Sōma challenges the world of things like French cuisine with his own Japanese flavor. And by “Japanese,” I don’t mean things like sushi, which is the Japanese equivalent of culinary extravagance. I mean mom-and-pops comfort food with a fryer and an open air bar, with the sweet smell of tonkatsu and donburi enticing the masses to come by for a quick meal. You know. The stuff that we the proletariat eat!
Of all the ways I could describe this show, “elitist” definitely isn’t one of them. If there is anything that this show does over the top, it’s the very idea that top chefs would even dare to share their sensitive palates with the likes of diner trash! But even so, there is an art to making comfort food. There’s just not nearly as much money involved in making a single dish.
Sōma came to Tōtsuki simply because his dad was a graduate from there, and his dad thought it would be a great idea to give his son a chance to learn the same things he did to make one of the best diners in all of Japan. So aside from some of the more intense shenanigans that happen in this show, there is a very strong emphasis on family values and community too.
And yes, Sōma’s father is just as badass as you think!
But I’m sure you’re not reading this for whatever boring things I have to say about premise-related details that you can probably get from reading the show’s summary or something. You want to know about just how intense this show’s visuals can get, and boy do they get intense!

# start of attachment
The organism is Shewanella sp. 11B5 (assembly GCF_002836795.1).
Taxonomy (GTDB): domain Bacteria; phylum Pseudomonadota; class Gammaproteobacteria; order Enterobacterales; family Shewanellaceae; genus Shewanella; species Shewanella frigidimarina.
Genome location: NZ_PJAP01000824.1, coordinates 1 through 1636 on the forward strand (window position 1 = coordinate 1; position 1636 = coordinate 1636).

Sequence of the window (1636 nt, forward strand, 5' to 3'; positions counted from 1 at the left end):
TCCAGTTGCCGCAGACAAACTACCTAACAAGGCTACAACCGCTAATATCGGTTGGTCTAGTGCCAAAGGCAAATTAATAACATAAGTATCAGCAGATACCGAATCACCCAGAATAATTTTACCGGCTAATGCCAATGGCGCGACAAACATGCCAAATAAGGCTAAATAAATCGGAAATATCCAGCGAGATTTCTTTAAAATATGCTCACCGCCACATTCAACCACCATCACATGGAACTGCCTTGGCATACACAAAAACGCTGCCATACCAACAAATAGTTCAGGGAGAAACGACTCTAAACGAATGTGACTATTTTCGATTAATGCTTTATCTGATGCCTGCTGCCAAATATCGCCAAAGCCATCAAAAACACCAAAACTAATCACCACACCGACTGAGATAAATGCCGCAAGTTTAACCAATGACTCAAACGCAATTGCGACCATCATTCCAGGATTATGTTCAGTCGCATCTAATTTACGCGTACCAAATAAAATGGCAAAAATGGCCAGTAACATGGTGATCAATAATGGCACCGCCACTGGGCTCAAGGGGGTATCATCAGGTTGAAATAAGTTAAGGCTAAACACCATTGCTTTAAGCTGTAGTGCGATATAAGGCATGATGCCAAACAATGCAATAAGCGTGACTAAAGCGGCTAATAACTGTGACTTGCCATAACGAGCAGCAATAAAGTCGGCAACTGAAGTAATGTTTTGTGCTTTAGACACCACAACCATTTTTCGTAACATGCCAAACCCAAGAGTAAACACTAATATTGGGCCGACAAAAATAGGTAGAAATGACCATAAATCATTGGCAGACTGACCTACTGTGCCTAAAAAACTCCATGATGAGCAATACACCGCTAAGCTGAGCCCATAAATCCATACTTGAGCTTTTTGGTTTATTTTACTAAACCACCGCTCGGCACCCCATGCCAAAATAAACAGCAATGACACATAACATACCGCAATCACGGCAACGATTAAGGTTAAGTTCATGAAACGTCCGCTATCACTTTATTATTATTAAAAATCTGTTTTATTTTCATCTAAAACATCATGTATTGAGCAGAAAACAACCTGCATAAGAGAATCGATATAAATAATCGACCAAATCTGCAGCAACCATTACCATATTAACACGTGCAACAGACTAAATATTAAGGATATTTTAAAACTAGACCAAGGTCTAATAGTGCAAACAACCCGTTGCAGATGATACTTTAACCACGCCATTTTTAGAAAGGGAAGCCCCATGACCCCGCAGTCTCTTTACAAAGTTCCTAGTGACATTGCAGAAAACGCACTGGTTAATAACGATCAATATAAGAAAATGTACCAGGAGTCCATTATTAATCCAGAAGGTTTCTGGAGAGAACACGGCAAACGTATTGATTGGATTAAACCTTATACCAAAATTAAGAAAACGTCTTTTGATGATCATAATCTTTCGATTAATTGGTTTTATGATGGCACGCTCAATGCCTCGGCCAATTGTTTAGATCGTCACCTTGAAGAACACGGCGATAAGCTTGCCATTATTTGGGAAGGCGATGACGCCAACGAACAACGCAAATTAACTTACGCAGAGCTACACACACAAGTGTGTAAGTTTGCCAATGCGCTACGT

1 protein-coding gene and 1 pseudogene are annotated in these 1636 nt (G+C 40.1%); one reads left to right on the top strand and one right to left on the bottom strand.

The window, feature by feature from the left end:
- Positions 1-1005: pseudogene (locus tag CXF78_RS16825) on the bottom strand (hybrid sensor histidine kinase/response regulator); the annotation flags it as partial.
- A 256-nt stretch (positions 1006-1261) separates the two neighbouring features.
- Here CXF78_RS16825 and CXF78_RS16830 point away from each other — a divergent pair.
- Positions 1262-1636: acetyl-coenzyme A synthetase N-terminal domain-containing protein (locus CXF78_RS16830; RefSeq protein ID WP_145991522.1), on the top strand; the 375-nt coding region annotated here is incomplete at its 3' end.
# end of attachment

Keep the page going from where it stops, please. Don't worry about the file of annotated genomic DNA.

One of the greater sell-points of this series among fans are the visuals, if you couldn’t tell by now. Cooking may be an art, but culinary arts is all about what brings the customers over. And to that effect, simply presenting dishes in all of their artistic glory just isn’t as interesting as making it. The real drama happens not in the food, but in the actions. This is why a lot of emphasis is placed on Sōma and his friends/rivals rather than on the food itself.
And don’t even get me started on the insane amount of eye catchers in this anime!
To all the people who refuse to watch this, Food Wars also contains a lot of these bizarre ecchi moments, as ladies and gentlemen erupt in vibrant foodgasms whenever they eat, well, just about anything. But that’s about it. The visuals are presented as metaphors describing just how it feels to eat whatever is presented to them, and nothing more.